And when I say everything, I really mean everything. And it’s actually not much. You can switch between RGB lighting effects, change the colors where applicable. You can switch between Function keys and multimedia keys as the default function for the top rowThe K2 is not programmable. You can’t setup layers, there is no macro support, and certainly no key remapping. All you can do with the RGB lighting are switching between effects, and make it either run faster or slower.

You can connect the K2 directly to your system through the provided USB-C to USB-A cable, as well as Bluetooth. The K2 can remember up to 3 connected devices, and you can switch between them via Fn+1, 2, and 3. Switching between connected bluetooth devices takes about 2 seconds and it’s definitely feel smoother compared to the GK66 or RK61.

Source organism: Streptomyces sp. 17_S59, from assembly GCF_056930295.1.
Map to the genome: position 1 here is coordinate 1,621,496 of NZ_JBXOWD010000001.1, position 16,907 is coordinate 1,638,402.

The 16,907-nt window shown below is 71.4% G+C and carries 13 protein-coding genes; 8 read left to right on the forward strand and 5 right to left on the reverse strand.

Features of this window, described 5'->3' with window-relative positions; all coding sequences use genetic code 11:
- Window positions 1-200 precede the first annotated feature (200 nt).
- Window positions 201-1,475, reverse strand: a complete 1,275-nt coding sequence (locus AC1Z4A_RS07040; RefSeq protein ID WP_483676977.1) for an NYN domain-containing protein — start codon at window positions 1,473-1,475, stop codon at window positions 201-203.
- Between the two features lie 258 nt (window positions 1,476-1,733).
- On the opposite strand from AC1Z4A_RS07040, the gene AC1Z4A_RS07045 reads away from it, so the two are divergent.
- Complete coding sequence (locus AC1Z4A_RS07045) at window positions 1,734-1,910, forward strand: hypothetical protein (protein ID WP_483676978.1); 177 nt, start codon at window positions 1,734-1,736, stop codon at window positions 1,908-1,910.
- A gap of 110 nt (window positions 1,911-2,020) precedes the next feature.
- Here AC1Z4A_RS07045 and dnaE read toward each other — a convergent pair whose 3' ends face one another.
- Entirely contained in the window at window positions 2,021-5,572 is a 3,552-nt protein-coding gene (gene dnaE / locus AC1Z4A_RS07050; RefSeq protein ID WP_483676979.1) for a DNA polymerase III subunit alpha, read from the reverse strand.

In Use

One thing for sure, having wrist rest is a must. I’m still adjusting from GK66 65% to having additional row of keys on the right, as I have been regularly hitting “Page Up” when I want to press “Escape”, but overall, I think 75% layout is a great compromise between functionality and space saving. It allows me to center my hand in front of monitor, and still have the luxury of not using key combination for important function (such as “~” for Gnome Shell Dropdown terminal extension).

While this might be my first blue-switched keyboard, my Razer Blackwidow Elite comes with the tactile and clicky Razer green key switches. They are definitely loud, and require a lot more force to press compared to the linear red Cherry and brown Gaterons I’m used to. Wireless experience has been great so far, definitely better compared to my previous endeavor with RK61 and GK66. The K2 went to sleep after 10 minutes of no activity, and it takes about 3-5 seconds the reconnect, it’s ok but not great.

A note for linux users: If you’re planning to use the K2 on a linux box, the top row keys are permanently stuck in its’ multimedia function. You could change this by doing: